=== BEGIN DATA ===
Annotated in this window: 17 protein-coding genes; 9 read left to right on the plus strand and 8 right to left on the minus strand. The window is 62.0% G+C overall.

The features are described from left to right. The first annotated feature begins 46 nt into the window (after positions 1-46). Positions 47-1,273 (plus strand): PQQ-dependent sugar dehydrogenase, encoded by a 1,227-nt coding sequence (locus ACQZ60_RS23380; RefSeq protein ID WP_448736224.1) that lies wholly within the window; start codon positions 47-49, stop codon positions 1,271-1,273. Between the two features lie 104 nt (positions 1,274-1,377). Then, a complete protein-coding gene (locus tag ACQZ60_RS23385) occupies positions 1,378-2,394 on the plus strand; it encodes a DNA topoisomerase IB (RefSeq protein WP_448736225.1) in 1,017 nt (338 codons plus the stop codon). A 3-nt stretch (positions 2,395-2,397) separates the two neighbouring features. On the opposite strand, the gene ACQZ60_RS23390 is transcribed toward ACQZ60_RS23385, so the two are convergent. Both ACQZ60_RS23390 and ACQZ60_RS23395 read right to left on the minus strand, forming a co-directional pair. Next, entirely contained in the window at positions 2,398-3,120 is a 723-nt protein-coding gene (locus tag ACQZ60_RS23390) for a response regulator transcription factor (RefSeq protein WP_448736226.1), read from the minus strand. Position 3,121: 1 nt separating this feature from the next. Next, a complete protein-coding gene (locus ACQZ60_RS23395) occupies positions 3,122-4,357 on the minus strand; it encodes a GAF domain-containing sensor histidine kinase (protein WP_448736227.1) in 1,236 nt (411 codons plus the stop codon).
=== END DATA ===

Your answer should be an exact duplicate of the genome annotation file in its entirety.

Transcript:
Annotated in this window: 17 protein-coding genes; 9 read left to right on the plus strand and 8 right to left on the minus strand. The window is 62.0% G+C overall.

The features are described from left to right. The first annotated feature begins 46 nt into the window (after positions 1-46). Positions 47-1,273 (plus strand): PQQ-dependent sugar dehydrogenase, encoded by a 1,227-nt coding sequence (locus ACQZ60_RS23380; RefSeq protein ID WP_448736224.1) that lies wholly within the window; start codon positions 47-49, stop codon positions 1,271-1,273. Between the two features lie 104 nt (positions 1,274-1,377). Then, a complete protein-coding gene (locus tag ACQZ60_RS23385) occupies positions 1,378-2,394 on the plus strand; it encodes a DNA topoisomerase IB (RefSeq protein WP_448736225.1) in 1,017 nt (338 codons plus the stop codon). A 3-nt stretch (positions 2,395-2,397) separates the two neighbouring features. On the opposite strand, the gene ACQZ60_RS23390 is transcribed toward ACQZ60_RS23385, so the two are convergent. Both ACQZ60_RS23390 and ACQZ60_RS23395 read right to left on the minus strand, forming a co-directional pair. Next, entirely contained in the window at positions 2,398-3,120 is a 723-nt protein-coding gene (locus tag ACQZ60_RS23390) for a response regulator transcription factor (RefSeq protein WP_448736226.1), read from the minus strand. Position 3,121: 1 nt separating this feature from the next. Next, a complete protein-coding gene (locus ACQZ60_RS23395) occupies positions 3,122-4,357 on the minus strand; it encodes a GAF domain-containing sensor histidine kinase (protein WP_448736227.1) in 1,236 nt (411 codons plus the stop codon).